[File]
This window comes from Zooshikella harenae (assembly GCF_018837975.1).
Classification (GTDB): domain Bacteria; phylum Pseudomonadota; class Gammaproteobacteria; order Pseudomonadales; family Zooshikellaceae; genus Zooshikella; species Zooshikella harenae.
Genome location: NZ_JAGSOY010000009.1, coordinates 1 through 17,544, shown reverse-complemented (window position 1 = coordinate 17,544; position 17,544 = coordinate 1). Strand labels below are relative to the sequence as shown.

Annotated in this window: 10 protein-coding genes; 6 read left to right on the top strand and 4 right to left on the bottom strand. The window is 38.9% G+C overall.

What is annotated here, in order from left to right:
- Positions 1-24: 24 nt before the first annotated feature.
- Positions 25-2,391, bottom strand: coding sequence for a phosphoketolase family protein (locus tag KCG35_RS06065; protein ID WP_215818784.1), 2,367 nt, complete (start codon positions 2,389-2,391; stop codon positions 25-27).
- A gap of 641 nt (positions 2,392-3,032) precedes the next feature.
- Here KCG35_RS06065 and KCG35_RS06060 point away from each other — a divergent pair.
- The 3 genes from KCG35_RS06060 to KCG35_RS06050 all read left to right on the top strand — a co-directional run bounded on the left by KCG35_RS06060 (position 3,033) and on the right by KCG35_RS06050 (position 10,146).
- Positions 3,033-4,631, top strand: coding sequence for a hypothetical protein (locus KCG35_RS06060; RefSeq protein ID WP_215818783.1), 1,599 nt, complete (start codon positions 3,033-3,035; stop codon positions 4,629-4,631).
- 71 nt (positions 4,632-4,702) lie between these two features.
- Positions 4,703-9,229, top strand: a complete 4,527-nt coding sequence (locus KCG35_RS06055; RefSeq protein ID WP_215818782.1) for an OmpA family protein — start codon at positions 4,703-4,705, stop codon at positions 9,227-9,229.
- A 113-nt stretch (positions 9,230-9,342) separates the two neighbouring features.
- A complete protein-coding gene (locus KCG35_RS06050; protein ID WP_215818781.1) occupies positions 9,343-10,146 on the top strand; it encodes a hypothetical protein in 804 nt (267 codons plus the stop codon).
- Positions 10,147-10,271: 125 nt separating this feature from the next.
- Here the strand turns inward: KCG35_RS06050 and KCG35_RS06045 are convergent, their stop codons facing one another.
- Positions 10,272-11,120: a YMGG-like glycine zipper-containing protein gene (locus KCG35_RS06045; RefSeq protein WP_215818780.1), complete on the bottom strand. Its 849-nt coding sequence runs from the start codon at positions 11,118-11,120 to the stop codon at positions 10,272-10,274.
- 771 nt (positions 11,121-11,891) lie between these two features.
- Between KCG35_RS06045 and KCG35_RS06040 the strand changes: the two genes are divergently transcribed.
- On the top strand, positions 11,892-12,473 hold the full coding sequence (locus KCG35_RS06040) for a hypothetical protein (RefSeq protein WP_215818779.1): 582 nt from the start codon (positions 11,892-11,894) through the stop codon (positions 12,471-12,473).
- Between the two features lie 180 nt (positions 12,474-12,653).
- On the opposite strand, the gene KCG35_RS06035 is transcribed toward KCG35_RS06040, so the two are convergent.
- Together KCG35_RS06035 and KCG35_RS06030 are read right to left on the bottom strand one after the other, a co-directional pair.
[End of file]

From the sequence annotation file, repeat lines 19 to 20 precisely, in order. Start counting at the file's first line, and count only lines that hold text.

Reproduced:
- 771 nt (positions 11,121-11,891) lie between these two features.
- Between KCG35_RS06045 and KCG35_RS06040 the strand changes: the two genes are divergently transcribed.